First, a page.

So many of us focus so much on caring for others that we forget all about caring for ourselves. But when we don’t take the time to care for ourselves it can be extremely damaging to our health. It is often instilled into us as we grow up, we are conditioned, that we should care for others first and ourselves last and that it is selfish to think of yourself. But I think this belief is wrong and it is not selfish to look after ourselves first, it is absolutely vital.
Giving too much can hurt us. It is important that we learn to care for ourselves too. It doesn’t make us unkind or selfish. We’re not caring less for those who depend upon us. We’re not saying, “I matter more than you.’ We are simply caring for our own needs too, looking after our own health, so that we have more to give in future.
There is a story that really hits home with me and affects me every time I read it, and it says that a mother was taking a flight on a plane with her twin daughters who were aged 5. There was an emergency and the oxygen masks came down and the mother, although she had listened to the safety announcements and knew what to do with her mask did not put her mask on first. Instead she tried to get masks on her twin daughters to no avail. Because she had not put her mask on she soon could not breathe, became unconscious and couldn’t help herself or her daughters. All of them died. Now, if she had put her mask on first she would have been able to calmly fit the masks on her daughters and they would probably all have survived. So no, it is not selfish to look after yourself first, it is vital.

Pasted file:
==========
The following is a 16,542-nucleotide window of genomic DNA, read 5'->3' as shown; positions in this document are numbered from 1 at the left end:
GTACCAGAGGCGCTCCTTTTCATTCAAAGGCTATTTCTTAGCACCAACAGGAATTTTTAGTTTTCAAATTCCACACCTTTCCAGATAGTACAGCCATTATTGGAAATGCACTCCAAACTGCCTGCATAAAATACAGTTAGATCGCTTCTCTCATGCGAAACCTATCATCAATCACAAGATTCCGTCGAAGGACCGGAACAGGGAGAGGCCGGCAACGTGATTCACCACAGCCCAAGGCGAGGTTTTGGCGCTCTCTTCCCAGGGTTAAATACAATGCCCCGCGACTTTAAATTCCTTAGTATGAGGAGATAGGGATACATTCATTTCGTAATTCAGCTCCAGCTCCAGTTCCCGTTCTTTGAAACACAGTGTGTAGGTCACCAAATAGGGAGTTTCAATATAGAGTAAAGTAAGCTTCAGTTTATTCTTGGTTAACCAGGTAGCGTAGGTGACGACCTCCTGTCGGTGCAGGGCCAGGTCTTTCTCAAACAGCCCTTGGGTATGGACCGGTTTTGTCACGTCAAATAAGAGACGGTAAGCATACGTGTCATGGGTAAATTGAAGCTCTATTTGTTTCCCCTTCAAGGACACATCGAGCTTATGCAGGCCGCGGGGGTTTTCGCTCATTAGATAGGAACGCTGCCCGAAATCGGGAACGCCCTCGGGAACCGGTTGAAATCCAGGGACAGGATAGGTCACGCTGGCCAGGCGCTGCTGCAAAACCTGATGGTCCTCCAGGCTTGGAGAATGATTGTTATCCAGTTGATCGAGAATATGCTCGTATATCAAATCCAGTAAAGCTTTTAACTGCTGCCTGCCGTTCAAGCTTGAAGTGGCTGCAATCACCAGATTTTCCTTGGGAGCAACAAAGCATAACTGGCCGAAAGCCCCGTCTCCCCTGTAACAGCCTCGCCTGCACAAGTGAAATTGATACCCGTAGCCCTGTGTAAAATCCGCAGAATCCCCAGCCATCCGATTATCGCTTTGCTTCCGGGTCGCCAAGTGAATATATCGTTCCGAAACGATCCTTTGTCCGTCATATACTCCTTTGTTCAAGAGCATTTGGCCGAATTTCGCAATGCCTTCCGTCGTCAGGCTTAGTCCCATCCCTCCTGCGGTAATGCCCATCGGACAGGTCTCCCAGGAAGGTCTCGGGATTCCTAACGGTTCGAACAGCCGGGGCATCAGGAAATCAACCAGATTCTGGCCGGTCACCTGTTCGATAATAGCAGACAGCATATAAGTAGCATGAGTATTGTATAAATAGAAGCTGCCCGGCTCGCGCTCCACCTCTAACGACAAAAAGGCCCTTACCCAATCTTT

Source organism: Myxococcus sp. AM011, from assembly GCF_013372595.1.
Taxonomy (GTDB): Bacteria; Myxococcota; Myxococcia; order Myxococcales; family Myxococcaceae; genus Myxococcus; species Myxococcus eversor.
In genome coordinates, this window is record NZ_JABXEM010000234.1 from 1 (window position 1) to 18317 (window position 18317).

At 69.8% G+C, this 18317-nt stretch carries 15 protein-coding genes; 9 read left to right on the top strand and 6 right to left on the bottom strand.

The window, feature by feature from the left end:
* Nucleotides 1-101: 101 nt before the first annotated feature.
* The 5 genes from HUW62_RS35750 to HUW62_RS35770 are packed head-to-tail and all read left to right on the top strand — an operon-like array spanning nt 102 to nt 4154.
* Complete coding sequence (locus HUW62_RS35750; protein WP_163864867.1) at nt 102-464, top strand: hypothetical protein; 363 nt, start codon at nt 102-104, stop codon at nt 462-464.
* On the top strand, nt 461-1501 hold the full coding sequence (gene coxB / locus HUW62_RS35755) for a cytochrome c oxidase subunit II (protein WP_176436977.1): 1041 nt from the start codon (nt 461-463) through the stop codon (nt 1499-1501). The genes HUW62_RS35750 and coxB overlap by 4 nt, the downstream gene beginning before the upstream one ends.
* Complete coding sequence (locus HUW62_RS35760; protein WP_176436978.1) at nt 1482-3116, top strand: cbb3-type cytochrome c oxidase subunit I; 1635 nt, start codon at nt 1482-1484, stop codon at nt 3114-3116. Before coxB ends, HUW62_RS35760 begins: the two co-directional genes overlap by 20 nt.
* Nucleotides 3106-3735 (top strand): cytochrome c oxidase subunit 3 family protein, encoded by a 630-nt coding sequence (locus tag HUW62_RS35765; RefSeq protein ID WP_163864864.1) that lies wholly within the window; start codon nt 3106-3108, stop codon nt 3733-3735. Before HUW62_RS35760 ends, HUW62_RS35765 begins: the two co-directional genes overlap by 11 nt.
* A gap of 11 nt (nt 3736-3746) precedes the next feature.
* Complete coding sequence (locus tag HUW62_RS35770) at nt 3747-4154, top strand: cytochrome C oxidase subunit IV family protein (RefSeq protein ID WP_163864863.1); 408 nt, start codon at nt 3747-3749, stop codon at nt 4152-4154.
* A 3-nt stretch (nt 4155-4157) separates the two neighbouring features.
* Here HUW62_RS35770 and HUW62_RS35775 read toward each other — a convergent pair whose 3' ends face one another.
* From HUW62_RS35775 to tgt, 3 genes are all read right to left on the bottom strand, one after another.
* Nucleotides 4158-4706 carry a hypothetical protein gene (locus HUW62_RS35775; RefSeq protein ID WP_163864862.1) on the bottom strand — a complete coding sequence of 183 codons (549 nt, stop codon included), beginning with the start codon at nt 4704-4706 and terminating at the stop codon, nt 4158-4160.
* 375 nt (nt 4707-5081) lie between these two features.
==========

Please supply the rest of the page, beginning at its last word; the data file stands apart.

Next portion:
A study of carers carried out in 2004 highlighted how caring for others too much can hurt us. Examining a group of carers who looked after chronically ill children, scientists at the University of California in San Francisco analysed samples of the carers’ DNA.They measured the length of their ‘telomeres’, which are essentially the end caps on DNA, the nearest I can come to describing these is something like the plastic end caps on shoelaces. As we age, our telomeres gradually shorten just like the end caps on shoelaces get worn away. Interestingly measuring the length of telomeres is one of the most accurate ways of measuring the age of the body.
Studying the telomeres of 39 women who cared for chronically ill children and 19 women who were mothers to healthy children, they found that the telomeres of the most stressed carers were 15% shorter than those of the least stressed women. The scientists concluded that this degree of shortening was equivalent to at least ten years of extra aging.
In 2007 a study of carers of Alzheimer’s patients found something similar. University of Ohio scientists studied the telomeres of 41 caregivers of Alzheimer’s patients and compared them with the telomeres of non-caregivers, once again finding that the caregivers had much shorter telomeres.
For people who give too much and are feeling tired and/or stressed, the question I always ask is, ‘If it was a friend or loved one who was in your position, what would you advise them?’ We know what to do but how often do we do what we know?
One way to think of it is like blowing up a balloon. We give a full breath and the balloon begins to inflate. But what do we do next? We take in a large breath to enable us to put more air in the balloon. Kindness to ourselves is like taking a breath. It replenishes us so that we can give even more. If we forget to take a breath we eventually have nothing more to give, and the balloon is left to deflate.
We help others more when we also care for ourselves. Kindness can make the world a better place. But we must not forget to add ourselves to the list of those who need kindness, and make sure we give ourselves the kindness we deserve.
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